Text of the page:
Former state senator brings re-tooled faith-themed movie to the big screen


A former state senator turned filmmaker is bringing a new faith-themed movie to the big screen on Thursday.

“The Amendment”, a film by Brooks Douglass, will premiere for a one-night-only event in select theaters throughout the nation. Several metro area theaters plan to show the movie, including AMC Quail Springs Mall 24 and Cinemark Tinseltown in Oklahoma City and Regal Spotlight Stadium 14 in Norman.

Now living in Texas, Douglass, 54, said the movie includes footage from his film “Heaven’s Rain”, which premiered nationwide in 2010. Like “Heaven’s Rain”,”The Amendment” chronicles the violent invasion of Douglass’ family home, his subsequent quest for victims’ rights legislation and his decision to forgive the man convicted of killing his Baptist missionary parents.

Douglass portrays his father in both films. Actors Mike Vogel (“The Case For Christ”) and Taryn Manning (“Orange is the New Black”) portray young Brooks Douglass and his sister Leslie, respectively.

Douglass’ parents, the Rev. Richard Douglass, who was pastor of Putnam City Baptist Church, and his wife, Marilyn, were shot to death during a home invasion at the family’s Okarche home in 1979. Brooks Douglass, who was 16, and his sister Leslie, who was 12, survived also being shot and went on to testify at the murder trials of the men who were charged with their parents’ deaths.

Glen Burton Ake, the man who shot the Douglasses, was convicted of the murders and sentenced to several life sentences. He died in 2011 in a prison hospital. Steven Hatch, who also was convicted for the murders, was sentenced to death. Hatch was executed in August 1996.

In a recent telephone interview, Douglass said “The Amendment” includes much of the footage from his previous film, though it is 11 minutes shorter. He said the new movie also has a new beginning and ending, new music and a few other new aspects, plus its focus is on his continued quest for victims’ rights — specifically a constitutional amendment guaranteeing victims the same foundation of rights that are given to those accused and convicted of crimes.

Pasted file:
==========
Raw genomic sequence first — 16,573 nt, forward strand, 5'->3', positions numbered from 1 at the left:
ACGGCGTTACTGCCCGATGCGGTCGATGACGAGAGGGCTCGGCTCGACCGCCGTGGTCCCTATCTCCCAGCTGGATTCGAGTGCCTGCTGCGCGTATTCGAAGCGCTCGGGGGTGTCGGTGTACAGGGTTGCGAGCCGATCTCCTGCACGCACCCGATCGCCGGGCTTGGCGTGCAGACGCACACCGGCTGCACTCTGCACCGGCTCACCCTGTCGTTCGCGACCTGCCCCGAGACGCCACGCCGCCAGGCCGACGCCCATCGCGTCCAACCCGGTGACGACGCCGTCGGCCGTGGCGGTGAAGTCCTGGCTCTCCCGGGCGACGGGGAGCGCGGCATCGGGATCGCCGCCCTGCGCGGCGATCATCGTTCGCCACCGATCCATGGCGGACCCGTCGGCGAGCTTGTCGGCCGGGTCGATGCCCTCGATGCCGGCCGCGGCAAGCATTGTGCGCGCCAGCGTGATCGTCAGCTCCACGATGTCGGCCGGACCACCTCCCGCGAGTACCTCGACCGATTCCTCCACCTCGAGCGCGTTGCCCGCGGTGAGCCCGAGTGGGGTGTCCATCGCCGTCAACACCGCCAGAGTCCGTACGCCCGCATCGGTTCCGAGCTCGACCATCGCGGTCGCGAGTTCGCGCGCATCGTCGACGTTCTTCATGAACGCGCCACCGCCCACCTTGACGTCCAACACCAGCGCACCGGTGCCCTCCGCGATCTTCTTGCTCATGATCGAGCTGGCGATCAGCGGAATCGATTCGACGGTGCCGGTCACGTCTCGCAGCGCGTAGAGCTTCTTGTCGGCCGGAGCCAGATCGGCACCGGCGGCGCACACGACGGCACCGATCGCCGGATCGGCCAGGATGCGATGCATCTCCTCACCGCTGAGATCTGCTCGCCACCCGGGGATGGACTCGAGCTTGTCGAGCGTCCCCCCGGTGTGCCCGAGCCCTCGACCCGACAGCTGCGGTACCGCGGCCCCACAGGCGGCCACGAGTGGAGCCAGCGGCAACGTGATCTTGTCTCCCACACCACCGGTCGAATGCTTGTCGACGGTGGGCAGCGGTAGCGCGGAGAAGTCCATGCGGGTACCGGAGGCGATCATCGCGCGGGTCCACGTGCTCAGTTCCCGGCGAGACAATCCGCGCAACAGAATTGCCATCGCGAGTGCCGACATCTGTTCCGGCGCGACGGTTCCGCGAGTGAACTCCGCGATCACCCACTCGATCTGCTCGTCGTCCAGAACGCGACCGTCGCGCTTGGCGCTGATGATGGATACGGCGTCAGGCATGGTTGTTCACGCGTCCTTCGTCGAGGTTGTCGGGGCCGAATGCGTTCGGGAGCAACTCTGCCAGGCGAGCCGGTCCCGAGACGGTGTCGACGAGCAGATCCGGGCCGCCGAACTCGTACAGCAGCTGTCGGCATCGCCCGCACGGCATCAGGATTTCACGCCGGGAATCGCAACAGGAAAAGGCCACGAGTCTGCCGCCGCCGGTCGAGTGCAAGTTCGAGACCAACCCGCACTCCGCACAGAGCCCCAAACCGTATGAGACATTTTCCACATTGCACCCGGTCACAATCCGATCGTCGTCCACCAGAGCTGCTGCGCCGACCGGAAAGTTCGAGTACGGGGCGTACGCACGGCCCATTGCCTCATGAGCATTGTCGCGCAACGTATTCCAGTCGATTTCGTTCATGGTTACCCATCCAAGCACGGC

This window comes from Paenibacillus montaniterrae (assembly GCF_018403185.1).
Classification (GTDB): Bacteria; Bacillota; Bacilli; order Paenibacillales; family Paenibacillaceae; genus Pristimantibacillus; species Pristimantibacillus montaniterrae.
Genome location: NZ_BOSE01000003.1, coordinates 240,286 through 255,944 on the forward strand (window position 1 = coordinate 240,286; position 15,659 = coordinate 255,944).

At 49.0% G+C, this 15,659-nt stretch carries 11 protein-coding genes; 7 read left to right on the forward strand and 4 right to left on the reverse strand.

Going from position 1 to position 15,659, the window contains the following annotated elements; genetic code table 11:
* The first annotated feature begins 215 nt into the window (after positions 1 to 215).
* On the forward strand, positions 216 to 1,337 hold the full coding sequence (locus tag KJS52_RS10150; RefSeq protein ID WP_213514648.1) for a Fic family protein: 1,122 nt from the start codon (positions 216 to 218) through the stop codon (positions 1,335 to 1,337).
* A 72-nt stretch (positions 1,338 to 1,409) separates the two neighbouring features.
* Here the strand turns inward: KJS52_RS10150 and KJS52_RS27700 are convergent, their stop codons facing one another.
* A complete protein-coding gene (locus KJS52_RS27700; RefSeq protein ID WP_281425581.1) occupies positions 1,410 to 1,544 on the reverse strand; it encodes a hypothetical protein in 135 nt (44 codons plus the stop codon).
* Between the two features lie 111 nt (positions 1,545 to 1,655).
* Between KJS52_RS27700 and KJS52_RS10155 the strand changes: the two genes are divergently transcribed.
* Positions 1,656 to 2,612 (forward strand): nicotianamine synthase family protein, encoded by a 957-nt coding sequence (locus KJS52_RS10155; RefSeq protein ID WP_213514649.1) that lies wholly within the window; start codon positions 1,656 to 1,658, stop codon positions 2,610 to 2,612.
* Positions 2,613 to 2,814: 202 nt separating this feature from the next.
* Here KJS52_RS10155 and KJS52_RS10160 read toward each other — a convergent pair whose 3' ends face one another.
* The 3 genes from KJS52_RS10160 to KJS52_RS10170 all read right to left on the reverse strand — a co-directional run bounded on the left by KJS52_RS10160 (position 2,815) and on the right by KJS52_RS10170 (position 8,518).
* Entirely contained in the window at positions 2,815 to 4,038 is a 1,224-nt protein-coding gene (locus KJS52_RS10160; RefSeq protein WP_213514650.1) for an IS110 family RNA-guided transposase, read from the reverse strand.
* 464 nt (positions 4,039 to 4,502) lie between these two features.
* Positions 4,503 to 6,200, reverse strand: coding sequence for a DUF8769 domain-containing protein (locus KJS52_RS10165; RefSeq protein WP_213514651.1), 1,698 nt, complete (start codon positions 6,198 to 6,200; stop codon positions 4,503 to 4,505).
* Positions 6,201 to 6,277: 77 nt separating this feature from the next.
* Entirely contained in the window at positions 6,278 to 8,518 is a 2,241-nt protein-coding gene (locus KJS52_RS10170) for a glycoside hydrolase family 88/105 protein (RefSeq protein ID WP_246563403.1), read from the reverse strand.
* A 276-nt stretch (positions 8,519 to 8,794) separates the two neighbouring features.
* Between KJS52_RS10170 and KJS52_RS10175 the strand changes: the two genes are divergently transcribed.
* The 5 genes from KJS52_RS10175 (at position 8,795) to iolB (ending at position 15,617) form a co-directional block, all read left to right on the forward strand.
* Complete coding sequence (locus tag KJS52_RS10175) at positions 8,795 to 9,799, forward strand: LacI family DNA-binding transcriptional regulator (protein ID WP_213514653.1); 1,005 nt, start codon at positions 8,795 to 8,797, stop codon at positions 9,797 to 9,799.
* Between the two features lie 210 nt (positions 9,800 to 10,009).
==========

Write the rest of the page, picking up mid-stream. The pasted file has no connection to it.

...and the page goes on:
Douglass said there are more than 20 separate provisions in the Constitution for those accused and convicted of crimes, but zero for victims.

“That’s why I’m trying to pick the battle back up”, he said, noting that 35 states, including Oklahoma, now have victim rights laws. As a state lawmaker, Douglass successfully sponsored and passed anti-crime legislation including legislation regarding victims’ rights.

Appropriately, he said, “The Amendment” is making its way to the big screen during National Victims Rights Week, which began on Monday.

“It’s a great opportunity to highlight the need for rights of crime victims — to put the victim and the criminal on equal standing”, he said.

Douglass retired from politics in 2002 and produced and co-wrote “Heaven’s Rain” with Hollywood veteran Paul Brown, who directed the film. Douglass said he sold the distribution rights to “Heaven’s Rain” after it appeared in theaters in 2010 but that distributor did nothing with it for six years. Eventually, he bought the distribution rights back and began revamping it with some stops and starts because of his battle with colon cancer.

Many Oklahomans will remember the events chronicled in “Heaven’s Rain” and now “The Amendment” because they occurred in Oklahoma but also because “Heaven’s Rain” was filmed in Oklahoma in early 2010. It featured several Oklahoma locations including the state Capitol, Governor’s Mansion and historic churches like First Baptist Church of Oklahoma City.

Douglass said he thinks the one-night-only theater showing is perfect for “The Amendment” and he’s thrilled that it will be in 743 theaters across the country on Thursday.

“It’s a much more uplifting story than ‘Heaven’s Rain”, he said. “I’m just much happier with it, overall”.